Today was the first day of our planned three day hike across Gran Canaria, starting at the lighthouse in Maspalomas.
Gran Canaria has not yet designated its portion of the GR131, so we’re following a route described in our guidebook that is based on what the route is assumed to be: starts in the south, goes north, and stays high for as long as possible.
In contrast to Lanzarote and Fuerteventura, Gran Canaria is not a desert, and is more forested. The island is roughly circular, with a volcano caldera near its center.
CareFree and I hadn’t planned on an exceptionally long day, but today would probably have more climbing in a single day than we’d previously done this hike, so we wanted as early a start as possible, given that we’d have to get a bus to Maspalomas, almost halfway around the island.
We left Eric’s place around 7:15 am, and caught a local bus to the main bus station in Las Palmas, and from there, got an intercity bus to Maspalomas.
It had rained some more overnight, and we weren’t entirely sure, but the air seemed like it might have been a little bit clearer. There was still definitely a notable haze in the air, and we resigned ourselves to the fact that it was unlikely we were going to get crystal-clear views the rest of this hike.
By 9, we’d reached the bus stop in Maspalomas, and a short walk south brought us to Gran Canaria’s southern shore, and the Faro de Maspalomas.
Next to the lighthouse, a sand sculptor had left a large sculpture, including Homer Simpson in an inner tube; an alien sitting on a couch; and a pair of really fat cats sitting on the word “Maspalomas” that made up the body of a dragon. (I was slightly surprised there weren’t any pigeons, given that Maspalomas means “more pigeons”.)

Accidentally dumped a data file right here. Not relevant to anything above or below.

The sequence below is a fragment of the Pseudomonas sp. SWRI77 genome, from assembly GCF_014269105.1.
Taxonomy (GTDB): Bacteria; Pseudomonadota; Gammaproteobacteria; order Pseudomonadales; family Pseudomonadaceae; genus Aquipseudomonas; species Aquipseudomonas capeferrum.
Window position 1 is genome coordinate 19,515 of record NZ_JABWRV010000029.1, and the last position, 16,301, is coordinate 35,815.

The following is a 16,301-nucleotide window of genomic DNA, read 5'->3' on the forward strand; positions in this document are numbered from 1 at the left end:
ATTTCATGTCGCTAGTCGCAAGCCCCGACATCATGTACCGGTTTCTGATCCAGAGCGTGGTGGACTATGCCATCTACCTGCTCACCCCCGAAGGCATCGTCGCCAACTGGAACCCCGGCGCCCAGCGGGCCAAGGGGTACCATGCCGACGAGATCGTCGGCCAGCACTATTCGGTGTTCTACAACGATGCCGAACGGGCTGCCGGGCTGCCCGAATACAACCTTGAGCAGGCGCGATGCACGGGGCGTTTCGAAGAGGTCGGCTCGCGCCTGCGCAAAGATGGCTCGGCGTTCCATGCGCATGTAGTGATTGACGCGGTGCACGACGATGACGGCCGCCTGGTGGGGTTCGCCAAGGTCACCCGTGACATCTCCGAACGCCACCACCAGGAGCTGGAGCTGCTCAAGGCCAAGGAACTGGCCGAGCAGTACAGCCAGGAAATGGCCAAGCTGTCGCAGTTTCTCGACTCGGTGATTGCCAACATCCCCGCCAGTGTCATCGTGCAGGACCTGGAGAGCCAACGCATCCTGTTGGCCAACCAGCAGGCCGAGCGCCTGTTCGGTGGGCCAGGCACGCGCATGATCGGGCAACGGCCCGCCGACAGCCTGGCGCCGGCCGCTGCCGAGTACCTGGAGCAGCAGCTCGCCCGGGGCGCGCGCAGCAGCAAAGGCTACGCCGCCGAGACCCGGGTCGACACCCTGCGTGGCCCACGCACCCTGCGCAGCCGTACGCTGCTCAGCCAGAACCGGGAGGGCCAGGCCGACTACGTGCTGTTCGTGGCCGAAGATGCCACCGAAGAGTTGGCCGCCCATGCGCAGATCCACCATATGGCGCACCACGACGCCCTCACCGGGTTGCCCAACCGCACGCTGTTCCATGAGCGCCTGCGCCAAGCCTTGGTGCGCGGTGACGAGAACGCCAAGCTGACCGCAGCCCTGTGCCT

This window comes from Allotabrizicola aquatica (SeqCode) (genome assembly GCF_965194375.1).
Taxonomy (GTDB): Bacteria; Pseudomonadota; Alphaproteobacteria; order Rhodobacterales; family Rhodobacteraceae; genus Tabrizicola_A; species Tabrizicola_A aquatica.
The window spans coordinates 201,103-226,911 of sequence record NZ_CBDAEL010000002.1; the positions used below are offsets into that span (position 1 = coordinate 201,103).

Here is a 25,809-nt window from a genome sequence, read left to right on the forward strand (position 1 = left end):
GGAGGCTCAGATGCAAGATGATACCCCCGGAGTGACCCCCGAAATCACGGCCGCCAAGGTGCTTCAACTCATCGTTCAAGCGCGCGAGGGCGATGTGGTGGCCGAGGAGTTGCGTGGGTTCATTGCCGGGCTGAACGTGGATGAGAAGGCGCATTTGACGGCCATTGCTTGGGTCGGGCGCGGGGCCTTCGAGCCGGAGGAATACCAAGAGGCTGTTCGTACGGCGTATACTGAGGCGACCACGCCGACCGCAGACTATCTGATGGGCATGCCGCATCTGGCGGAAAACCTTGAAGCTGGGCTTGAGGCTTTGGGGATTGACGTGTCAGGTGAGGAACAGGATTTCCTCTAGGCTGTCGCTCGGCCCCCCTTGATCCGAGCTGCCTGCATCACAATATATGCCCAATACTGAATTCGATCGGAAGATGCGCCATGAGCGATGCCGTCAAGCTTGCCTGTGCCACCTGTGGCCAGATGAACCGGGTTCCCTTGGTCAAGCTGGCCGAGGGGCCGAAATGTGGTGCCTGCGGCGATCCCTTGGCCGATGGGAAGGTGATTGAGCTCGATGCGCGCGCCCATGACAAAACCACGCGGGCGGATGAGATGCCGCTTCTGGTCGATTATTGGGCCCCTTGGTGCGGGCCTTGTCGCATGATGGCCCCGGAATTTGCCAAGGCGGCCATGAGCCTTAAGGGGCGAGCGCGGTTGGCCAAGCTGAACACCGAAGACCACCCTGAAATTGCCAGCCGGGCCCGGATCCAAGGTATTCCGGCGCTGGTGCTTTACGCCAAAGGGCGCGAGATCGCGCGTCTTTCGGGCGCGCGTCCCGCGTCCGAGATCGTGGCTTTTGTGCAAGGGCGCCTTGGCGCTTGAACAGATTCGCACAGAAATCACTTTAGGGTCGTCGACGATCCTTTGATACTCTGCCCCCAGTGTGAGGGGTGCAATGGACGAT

From the lighthouse, the trail headed east along a nice promenade between storefronts and the beach, and then turned north, going between a resort and some protected wetlands and turning into a bike and pedestrian path.
The path headed nearly due north, in a straight line. In the distance, we could see the mountains calling to us, and we could almost believe that the rain that fell overnight might possibly have made the skies just a little bit clearer. (In any case, it was much better than the worst days on Fuerteventura.)
The path crossed a few roads, and then petered out, turning into a dirt trail that followed a flood channel. On the outskirts of Maspalomas, we passed a pair of tacky golden couches surrounding a pile of trash that also included a few other pieces of furniture. There was enough evidence to suggest that someone was probably living there.
The trail then turned off that path and veered west, joining a relatively high-traffic road (with a separated bike/pedestrian path) that took us past a water park and a go-cart track. A turn onto another road lost the separated trail, but not the traffic, and to get away from the road, which was definitely unsafe due to low visibility (a large number of plants encroached on the shoulder, hiding us from oncoming drivers).
A little way up the road, a trail appeared in an open space near the road, and we followed that instead. It took us to some kind of “Rancho Park”, and once we turned back onto the trail and began ascending a twisty mountain road (still with lots of traffic), we could see that they had an absurd number of camels for the space they were being kept. (I think I stopped counted at over a dozen camels, and didn’t stop to take a picture because there was too much traffic.) Getting a little tired from the steep climb, I proposed stopping for a snack break at a pull-off on the side of the road. I missed a seeing garbage strewn around the area; CareFree called this the “most horrible place on the whole hike”. It was hard to disagree.
The road, which probably had more traffic than any other road we had to roadwalk, took us into the town of Montaña la Data, and we stopped for a break, getting the cheapest ice cream and sodas on trail so far. We had perfect timing; as soon as we’d left the tiny store (maximum occupancy 2), four more people showed up to get in.